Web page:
What’s the problem with celebrity wines?

Celebrity wines are proliferating on retail shelves. Is this a good or a bad thing? Robert Joseph offers some thoughts.

Kylie Minogue and her new wine/@kylieminogue on Instagram
Kylie Minogue and her new wine/@kylieminogue on Instagram

What do the Victorian actress Lillie Langtry, British pop idol Cliff Richard; the actor Fred MacMurray, Formula One champion Mario Andretti, golfer Greg Norman, American football star Joe Montana, Jurassic Park actor Sam Neil, director Francis Ford Coppola and Mick Hucknall of UK pop group Simply Red all have in common? 

If you replied, “they all have their own wine brands”, you can award yourself half a point. The correct answer is that they all launched those brands before the turn of the century. Indeed Lillie Langtry, one of the biggest stars of her day, and mistress to British royalty, opened what is now known as the Guenoc winery in California in 1888. 

There is nothing really new about celebrity wine; I remember writing about it in a newspaper column more than 20 years ago. Yes, recent months have seen an apparent torrent of launches, with names like Cara Delevingne, Idris Elba, Kylie Minogue, Post Malone, Sarah Jessica Parker and Drake all lining up to present their efforts to the world, but they are following a well-worn track.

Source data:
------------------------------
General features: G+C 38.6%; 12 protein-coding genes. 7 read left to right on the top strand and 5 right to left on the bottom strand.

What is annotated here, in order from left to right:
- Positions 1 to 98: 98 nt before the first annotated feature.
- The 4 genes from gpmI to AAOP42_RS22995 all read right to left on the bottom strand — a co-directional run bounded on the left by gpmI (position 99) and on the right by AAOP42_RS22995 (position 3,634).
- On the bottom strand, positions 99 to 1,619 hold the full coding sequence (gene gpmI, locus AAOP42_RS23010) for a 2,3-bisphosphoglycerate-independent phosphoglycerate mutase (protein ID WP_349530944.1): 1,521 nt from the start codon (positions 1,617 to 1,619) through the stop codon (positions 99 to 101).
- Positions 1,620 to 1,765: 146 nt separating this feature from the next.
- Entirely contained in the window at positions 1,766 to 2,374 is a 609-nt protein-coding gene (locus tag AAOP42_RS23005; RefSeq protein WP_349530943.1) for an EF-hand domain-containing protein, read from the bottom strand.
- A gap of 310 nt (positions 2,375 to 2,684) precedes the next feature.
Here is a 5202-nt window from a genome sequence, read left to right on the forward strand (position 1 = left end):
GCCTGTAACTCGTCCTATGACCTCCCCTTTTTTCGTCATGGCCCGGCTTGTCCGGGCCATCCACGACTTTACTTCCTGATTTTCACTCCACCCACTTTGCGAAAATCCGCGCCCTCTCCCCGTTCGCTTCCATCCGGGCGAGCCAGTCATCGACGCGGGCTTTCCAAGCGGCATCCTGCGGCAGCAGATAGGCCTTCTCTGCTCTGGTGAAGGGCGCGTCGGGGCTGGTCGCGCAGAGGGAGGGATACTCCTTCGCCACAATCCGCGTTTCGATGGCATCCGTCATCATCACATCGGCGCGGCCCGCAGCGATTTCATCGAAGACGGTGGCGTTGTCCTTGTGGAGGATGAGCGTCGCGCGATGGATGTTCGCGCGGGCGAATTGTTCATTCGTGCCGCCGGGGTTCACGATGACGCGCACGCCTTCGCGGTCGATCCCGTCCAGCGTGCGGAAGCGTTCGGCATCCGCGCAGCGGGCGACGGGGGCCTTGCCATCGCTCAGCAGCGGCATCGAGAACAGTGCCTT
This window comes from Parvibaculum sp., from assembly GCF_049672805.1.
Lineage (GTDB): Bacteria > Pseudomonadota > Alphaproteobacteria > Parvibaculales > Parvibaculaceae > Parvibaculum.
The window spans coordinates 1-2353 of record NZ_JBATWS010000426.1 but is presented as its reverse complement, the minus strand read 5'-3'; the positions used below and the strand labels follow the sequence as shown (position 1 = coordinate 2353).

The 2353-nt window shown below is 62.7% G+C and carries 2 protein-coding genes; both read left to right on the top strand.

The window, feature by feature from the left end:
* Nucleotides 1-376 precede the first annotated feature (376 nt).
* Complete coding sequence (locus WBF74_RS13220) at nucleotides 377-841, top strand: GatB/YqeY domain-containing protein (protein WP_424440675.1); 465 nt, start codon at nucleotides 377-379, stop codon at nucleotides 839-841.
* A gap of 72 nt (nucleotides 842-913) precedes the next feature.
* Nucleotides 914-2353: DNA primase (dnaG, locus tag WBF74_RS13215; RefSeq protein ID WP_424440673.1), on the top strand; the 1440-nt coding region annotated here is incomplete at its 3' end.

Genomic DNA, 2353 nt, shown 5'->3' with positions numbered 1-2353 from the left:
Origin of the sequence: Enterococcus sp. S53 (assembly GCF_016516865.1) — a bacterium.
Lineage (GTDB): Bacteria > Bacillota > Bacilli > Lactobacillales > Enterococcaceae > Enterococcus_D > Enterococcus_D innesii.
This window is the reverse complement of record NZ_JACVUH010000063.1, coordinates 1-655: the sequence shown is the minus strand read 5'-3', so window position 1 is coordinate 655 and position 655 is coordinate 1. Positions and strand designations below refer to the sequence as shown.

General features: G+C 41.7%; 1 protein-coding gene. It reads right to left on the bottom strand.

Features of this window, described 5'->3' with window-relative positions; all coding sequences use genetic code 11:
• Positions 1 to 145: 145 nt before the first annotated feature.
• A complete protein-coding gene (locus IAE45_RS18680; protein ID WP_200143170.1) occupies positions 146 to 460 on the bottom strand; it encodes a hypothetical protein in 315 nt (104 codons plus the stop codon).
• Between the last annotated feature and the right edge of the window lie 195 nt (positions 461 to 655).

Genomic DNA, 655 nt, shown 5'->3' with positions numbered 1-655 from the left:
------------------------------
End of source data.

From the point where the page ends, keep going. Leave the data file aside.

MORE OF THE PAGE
Over the years, some celebrities have got into the wine business for the same reason as wealthy gynaecologists, lawyers and hedge funders: because they liked the idea of having their own vineyard and could afford to buy one. Four centuries ago, in the 18th century, France saw what the historian Rod Phillips called a ‘burst of vine planting’ by ‘wealthier proprietors’, including ‘noble magistrates’ who ‘had the means to purchase land and to experiment with grape varieties’’. Lillie Langtry was apparently very interested in her vineyards too, as she was in her numerous lovers and her racehorses.

Others have happily accepted large amounts of money in order to have their names associated with a widely advertised product. Orson Welles promoted Pedro Domecq sherry and Paul Masson California wine, while the great British actor James Mason appeared in advertisements for Gallo’s Thunderbird (though I admit that this may be stretching the definition of ‘wine’) and the Chinese martial arts star Jackie Chan, then the most popular movie actor in the world, put his name to a Lindeman’s Reserve Shiraz in the late 1990s. 

Although that effort was not a success Chan apparently enjoys his wine; in 1999, he dropped A$167,000 ($121,106) on bottles of Penfolds Grange, Hill of Grace and Wolf Blass Black Label in a Canberra liquor store. Others who seem to enjoy wine include singers Hucknall, Sting and Cliff Richard, cricketer Ian Botham, and the TV chat show host Graham Norton. Whether Kylie Minogue and her compatriots Grease star Olivia Newton John and cricketer Shane Warne are classed as oenophiles is another matter.